Impact of SEL in Schools: A Superintendent's Perspective

Q&A with Robb Malay, Superintendent of School Administrative Unit (SAU) 29 in New Hampshire

Back-to-School SAU29 Robb Malay

Bring Social-Emotional Learning To the Forefront of Education

It’s no secret that developing social intelligence in children, adolescents and adults is the very best way to establish relationships and engage individuals and groups in lifelong learning. Social-emotional learning (SEL) has been on the educational stage for decades, but most often behind the scenes, playing a secondary role to academics. So what changed to bring SEL to the forefront of education? The easy answer is the COVID-19 pandemic, and the necessity for students and teachers to reconnect after two very disrupted school years. But the need for integrating SEL into instruction and school culture is much bigger than the pandemic.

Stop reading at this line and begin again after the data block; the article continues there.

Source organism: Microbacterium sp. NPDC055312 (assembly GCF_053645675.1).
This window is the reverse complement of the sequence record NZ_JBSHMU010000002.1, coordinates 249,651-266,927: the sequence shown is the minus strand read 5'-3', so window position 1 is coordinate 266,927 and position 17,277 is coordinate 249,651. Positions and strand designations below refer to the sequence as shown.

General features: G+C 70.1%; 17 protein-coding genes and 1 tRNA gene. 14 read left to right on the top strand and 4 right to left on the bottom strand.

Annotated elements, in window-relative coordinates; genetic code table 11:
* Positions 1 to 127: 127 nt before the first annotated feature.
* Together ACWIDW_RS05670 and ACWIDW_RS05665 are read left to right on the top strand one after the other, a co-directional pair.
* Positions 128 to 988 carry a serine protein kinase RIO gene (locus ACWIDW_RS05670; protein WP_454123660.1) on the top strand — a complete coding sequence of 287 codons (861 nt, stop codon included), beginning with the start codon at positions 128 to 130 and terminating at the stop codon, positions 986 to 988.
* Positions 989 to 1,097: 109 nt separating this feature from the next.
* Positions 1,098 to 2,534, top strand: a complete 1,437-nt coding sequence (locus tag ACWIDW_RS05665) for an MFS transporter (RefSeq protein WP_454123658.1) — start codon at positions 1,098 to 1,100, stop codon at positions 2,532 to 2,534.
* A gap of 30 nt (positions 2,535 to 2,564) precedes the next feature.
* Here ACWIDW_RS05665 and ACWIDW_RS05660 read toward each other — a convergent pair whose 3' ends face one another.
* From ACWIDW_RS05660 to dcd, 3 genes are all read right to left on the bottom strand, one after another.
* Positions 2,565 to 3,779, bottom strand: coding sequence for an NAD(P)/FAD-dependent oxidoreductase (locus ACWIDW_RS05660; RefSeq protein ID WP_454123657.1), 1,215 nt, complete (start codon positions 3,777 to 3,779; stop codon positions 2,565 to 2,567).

How can we return to schools mid-COVID and reconnect with students? How can we build these connections, empowering students and teachers to effect change in classrooms, schools, communities, and beyond? What tools do we have at our disposal to make it happen? We recently asked Robb Malay, Superintendent of School Administrative Unit (SAU) 29 in New Hampshire, to reflect on some questions about the return to school and the importance of incorporating SEL in schools, including the impact of High 5’s Edge of Leadership SEL program in the Keene, NH School District. We are grateful to Robb for sharing his insights and providing honest and thoughtful feedback.

Back-to-School Reflections from SAU 29 Superintendent Robb Malay:

Robert Malay Superintendent SAU29

Q: What do you see as the challenges of returning to school post-COVID?